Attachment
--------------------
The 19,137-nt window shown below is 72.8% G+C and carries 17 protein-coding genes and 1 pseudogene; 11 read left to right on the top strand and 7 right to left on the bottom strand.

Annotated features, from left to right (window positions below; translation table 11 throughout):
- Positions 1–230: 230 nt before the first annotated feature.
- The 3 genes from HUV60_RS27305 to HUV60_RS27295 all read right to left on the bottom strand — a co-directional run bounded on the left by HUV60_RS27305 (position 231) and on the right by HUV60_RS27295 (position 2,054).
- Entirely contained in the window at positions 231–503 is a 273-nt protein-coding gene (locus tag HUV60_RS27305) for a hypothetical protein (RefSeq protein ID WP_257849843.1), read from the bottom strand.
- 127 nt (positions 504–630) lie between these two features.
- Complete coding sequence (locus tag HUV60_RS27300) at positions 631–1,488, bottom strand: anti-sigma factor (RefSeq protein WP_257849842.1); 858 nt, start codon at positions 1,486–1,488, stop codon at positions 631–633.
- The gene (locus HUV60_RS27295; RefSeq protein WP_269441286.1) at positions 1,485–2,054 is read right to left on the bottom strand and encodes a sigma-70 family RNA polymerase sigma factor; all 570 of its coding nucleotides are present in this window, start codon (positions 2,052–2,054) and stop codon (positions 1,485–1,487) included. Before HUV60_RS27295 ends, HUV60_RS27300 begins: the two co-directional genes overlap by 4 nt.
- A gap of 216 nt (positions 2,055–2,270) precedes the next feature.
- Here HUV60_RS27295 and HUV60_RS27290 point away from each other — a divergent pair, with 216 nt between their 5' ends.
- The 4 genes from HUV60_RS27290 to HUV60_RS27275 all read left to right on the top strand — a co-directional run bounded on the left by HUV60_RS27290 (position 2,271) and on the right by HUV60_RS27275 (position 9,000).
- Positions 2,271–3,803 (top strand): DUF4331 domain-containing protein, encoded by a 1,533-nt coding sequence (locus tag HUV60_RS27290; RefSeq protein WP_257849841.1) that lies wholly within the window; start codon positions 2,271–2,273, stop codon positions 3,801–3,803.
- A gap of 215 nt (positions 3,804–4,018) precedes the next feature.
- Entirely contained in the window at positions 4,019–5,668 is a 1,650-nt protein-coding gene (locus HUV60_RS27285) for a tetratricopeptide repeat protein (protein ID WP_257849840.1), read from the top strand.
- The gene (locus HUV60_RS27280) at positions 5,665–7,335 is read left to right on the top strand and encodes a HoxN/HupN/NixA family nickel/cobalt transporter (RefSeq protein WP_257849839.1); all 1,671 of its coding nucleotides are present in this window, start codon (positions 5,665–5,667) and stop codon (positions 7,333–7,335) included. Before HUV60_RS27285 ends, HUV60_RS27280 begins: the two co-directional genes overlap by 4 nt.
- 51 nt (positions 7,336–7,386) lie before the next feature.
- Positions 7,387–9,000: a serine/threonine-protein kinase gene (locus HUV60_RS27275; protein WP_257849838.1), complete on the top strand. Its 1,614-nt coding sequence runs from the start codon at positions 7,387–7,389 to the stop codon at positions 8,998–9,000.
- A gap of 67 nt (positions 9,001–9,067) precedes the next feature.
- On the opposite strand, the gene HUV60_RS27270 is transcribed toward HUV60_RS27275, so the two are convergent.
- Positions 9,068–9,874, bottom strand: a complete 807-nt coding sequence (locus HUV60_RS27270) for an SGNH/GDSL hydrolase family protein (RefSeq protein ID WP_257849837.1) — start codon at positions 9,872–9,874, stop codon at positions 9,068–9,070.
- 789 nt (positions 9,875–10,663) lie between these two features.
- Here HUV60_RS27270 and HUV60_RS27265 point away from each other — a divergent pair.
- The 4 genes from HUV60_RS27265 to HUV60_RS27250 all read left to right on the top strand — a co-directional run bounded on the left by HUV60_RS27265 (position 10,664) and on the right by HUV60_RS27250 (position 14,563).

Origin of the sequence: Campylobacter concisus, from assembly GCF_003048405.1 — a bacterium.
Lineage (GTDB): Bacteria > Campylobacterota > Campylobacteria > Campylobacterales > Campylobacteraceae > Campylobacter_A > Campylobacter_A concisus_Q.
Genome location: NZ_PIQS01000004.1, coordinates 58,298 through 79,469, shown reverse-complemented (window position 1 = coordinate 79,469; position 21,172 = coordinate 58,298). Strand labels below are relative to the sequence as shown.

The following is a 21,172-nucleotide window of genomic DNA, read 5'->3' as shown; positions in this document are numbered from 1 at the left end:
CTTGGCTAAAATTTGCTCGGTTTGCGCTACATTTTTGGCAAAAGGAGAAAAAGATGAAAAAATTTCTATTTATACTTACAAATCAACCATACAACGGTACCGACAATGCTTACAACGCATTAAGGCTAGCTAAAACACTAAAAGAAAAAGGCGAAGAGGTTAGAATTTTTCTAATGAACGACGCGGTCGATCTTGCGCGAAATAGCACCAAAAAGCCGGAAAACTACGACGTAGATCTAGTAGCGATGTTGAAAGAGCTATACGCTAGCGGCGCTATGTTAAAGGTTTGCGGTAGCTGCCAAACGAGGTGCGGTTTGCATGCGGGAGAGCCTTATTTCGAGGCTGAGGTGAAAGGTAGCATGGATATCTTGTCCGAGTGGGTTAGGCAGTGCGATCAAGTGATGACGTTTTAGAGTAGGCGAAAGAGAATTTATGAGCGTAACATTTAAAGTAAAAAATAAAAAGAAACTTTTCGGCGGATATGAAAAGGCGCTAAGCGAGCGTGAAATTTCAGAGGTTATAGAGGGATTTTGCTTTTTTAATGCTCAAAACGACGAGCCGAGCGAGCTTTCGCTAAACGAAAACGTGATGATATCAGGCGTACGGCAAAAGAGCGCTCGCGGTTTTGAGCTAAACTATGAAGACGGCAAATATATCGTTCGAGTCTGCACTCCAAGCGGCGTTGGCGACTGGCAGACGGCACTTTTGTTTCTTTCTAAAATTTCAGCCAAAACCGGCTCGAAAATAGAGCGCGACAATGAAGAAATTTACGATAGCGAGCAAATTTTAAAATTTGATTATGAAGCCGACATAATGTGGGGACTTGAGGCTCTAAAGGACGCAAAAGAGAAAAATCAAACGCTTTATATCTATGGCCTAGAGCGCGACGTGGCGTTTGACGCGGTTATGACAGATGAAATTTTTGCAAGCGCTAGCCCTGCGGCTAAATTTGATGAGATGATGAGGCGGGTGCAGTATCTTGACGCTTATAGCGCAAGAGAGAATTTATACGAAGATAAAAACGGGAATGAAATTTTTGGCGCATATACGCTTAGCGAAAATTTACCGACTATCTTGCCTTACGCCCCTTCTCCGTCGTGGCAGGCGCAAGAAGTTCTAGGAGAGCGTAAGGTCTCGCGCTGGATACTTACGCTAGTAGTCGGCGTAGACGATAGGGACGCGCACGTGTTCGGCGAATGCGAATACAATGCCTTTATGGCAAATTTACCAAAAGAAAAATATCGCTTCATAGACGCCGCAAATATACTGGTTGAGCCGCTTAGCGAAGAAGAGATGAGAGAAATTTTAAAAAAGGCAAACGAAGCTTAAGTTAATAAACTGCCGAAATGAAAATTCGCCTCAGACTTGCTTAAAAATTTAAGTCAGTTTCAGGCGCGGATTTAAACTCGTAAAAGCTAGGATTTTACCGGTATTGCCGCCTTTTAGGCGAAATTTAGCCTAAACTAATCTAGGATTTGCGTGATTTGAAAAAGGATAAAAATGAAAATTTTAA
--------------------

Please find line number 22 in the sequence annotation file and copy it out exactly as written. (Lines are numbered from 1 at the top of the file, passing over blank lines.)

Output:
- Here HUV60_RS27270 and HUV60_RS27265 point away from each other — a divergent pair.